Why children should be doing yoga
Research has shown that regular yoga practise leads to better mental, physical and intellectual health and, according to psychologist and author of ParentMagic, Carol Surya, the benefits are not only apparent in adults, but children too.
Surya reports that in many schools worldwide, it was now common knowledge that when children did yoga, parents, caregivers and teachers saw a variety of positive results including better self-esteem, improved focus and concentration, and reduced fear and anxiety in children.
“While the physical benefits of kiddies yoga like building balance, co-ordination and strength are important, we see tremendous positive changes in children’s mental health too,” Surya says.
The trend of moving toward a more holistic approach to child wellbeing is fast becoming popular.
In 2019, it was announced that more than 370 schools in England had introduced mindfulness as a subject to improve youth mental health. Surya is also the co-founder of Wise (Wellbeing in Schools and Education), a wellness-based programme that uses meditation tools such as dance, games and yoga with vulnerable children in underprivileged schools across the Western Cape.
“After a morning of meditation and yoga with the children, their whole demeanour changes.
“They are filled with joy, are ready to focus and are even more compassionate with each other,” Surya says.
Below, Surya lists some of the top health benefits of kiddie’s yoga, as well as her tips on how to get your child excited about doing yoga.
Health benefits of yoga for children:
- On a physical level, children build balance, strength and endurance. It also helps with co-ordination, and increases aerobic and lung capacity.
- Builds self-esteem and confidence.
- Improved memory, increased brain plasticity, better concentration and focus.
- Helps instil calm and relaxation. In fact, some yoga poses can even help your child to fall asleep easier.
- Builds compassion and kindness.
- Reduced anxiety and stress.
Usually the sympathetic part of your nervous system takes over when stressed, but yoga brings about balance by activating the parasympathetic part (recovery) of the system, which releases feelings of relaxation and calm instead.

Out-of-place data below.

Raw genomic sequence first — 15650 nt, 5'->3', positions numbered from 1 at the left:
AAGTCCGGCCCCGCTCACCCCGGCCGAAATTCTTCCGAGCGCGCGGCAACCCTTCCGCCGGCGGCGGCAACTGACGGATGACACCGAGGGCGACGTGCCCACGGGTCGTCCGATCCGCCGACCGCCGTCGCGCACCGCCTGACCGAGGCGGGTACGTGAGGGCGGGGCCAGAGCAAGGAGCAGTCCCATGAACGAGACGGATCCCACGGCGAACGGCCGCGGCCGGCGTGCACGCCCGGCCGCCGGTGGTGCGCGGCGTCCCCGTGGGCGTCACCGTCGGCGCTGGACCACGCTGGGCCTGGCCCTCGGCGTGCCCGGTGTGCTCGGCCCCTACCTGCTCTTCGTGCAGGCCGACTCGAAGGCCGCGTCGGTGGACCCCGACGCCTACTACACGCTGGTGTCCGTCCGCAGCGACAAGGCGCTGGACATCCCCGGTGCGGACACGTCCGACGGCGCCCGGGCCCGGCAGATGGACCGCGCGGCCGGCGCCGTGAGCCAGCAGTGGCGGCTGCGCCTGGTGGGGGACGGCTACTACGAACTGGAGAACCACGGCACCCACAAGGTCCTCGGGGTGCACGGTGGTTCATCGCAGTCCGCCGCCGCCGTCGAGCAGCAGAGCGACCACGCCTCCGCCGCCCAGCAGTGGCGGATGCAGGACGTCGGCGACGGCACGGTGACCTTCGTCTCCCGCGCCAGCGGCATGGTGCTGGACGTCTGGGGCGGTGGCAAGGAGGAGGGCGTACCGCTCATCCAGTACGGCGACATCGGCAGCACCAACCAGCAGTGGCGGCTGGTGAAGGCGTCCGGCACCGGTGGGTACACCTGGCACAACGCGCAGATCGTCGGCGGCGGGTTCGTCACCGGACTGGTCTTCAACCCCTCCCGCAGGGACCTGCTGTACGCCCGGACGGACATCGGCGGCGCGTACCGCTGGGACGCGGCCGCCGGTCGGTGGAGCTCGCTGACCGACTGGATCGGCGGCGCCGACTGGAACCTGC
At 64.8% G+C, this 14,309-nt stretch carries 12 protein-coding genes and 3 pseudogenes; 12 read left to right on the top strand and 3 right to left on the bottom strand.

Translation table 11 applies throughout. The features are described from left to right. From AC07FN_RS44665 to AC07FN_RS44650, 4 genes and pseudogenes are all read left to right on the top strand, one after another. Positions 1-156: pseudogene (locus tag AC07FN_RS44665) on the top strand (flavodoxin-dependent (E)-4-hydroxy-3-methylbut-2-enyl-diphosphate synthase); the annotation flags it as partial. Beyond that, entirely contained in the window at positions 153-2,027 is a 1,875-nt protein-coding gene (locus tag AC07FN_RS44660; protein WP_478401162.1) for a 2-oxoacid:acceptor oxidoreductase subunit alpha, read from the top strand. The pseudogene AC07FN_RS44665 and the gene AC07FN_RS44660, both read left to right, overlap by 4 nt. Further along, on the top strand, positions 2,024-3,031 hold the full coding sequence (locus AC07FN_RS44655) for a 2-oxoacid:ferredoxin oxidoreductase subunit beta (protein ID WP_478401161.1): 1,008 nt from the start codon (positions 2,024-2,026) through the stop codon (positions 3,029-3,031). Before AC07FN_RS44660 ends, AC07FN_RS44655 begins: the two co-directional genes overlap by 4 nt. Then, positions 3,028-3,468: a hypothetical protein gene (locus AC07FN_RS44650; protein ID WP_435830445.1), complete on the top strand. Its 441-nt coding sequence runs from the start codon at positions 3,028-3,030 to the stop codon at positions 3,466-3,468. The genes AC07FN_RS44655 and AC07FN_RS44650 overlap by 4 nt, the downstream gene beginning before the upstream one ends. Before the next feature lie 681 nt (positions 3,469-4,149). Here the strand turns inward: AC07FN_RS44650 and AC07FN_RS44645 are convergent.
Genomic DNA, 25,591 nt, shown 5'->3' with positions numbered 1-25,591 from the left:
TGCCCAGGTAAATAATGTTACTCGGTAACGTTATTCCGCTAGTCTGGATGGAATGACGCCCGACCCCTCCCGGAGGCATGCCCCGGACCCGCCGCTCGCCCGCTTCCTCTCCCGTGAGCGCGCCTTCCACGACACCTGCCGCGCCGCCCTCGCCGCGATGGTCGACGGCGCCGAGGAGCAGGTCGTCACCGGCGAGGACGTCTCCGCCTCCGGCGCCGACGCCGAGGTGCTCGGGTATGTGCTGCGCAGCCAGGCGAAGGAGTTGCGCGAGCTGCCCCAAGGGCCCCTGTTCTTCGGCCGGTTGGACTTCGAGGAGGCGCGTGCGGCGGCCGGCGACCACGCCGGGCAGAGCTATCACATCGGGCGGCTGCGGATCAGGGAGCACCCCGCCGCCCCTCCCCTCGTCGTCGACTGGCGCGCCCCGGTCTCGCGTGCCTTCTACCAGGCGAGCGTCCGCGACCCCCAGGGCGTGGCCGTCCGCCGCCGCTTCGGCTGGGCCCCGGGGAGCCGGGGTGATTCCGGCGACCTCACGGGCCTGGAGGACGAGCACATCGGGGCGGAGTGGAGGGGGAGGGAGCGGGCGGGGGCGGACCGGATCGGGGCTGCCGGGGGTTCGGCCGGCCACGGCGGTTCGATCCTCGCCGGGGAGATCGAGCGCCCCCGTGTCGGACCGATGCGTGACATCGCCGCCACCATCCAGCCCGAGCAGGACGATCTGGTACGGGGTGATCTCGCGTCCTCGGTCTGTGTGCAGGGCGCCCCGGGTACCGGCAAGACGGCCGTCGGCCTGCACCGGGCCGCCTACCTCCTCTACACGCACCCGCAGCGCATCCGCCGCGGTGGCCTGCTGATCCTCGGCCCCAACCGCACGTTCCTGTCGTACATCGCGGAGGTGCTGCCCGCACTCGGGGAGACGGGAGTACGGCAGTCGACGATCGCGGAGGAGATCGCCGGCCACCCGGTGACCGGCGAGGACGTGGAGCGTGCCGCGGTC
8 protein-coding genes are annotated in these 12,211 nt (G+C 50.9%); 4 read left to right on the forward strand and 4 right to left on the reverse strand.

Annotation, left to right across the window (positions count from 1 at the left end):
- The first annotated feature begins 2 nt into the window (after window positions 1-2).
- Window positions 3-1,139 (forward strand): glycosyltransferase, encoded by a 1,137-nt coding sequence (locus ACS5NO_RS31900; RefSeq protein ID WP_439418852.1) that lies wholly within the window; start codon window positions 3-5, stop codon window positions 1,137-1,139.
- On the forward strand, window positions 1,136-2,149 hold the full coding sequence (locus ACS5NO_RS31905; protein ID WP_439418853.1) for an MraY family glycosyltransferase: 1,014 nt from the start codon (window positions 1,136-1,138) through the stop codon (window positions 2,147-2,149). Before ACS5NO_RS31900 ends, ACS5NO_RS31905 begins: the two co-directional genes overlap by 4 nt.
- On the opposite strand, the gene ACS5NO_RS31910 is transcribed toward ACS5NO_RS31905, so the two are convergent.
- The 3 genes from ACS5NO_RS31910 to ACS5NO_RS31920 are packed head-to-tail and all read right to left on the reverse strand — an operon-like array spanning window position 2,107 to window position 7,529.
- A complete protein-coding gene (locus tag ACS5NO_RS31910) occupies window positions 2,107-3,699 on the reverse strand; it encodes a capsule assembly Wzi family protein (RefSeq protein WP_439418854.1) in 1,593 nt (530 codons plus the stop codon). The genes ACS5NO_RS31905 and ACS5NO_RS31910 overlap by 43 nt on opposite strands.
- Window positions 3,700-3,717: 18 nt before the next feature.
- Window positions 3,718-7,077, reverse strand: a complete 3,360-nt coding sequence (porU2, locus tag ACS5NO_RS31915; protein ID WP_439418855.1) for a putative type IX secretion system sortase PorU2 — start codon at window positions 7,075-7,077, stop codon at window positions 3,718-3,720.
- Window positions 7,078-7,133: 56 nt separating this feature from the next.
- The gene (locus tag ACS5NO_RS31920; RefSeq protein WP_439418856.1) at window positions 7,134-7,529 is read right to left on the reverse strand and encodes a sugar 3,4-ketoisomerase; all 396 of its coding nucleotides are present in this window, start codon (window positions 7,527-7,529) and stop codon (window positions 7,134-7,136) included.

This teaches the body to more easily activate with the parasympathetic system in times of stress.
- Helps children to develop a more conscious connection to their bodies and the natural world around them.
This is especially important in a time where being environmentally aware and conscious is vital.
“What I love is when I see children in a group doing yoga together, and they are really proud of getting the poses right.
“This intense concentration gives them a real sense of accomplishment,” Surya says.
How to get your child excited about yoga:
- Make yoga fun for kids.
The best way to make things fun for kids is to turn yoga into a game or story.
For example, you could do “unicorn yoga” with your little one and make unicorn poses (eg “tree pose” becomes a unicorn balancing on one leg).
- Get involved. Kids are naturally curious and if they see you doing yoga, they are more inclined to want to join in. It’s also something fun to do together
- Animal poses. We use the ‘”Magic Mat and its little secret” in our Wise programme, which introduces children to yoga through likening the poses to different animals and their qualities.
For example, the owl pose is about getting in touch with our inner wisdom, while the giraffe pose helps us to stand tall and believe in ourselves.
- Make yoga cards. Download printable yoga cards off the internet or make your own.
Get your child to choose three cards each day or take turns with their siblings to choose.
There are some great themed yoga cards available (e.g. wildlife, marine life etc.).
You can even incorporate themes that your child may be learning at school. This way you can learn and do yoga at the same time.
Friday, June 21 marked International Day of Yoga, officially declared by the UN for the first time in 2014 as a day to celebrate the wonderful benefits of yoga.
The Wise wellness-based programme is active in schools in Mitchells Plain, Hout Bay and Bonteheuwel in the Western Cape.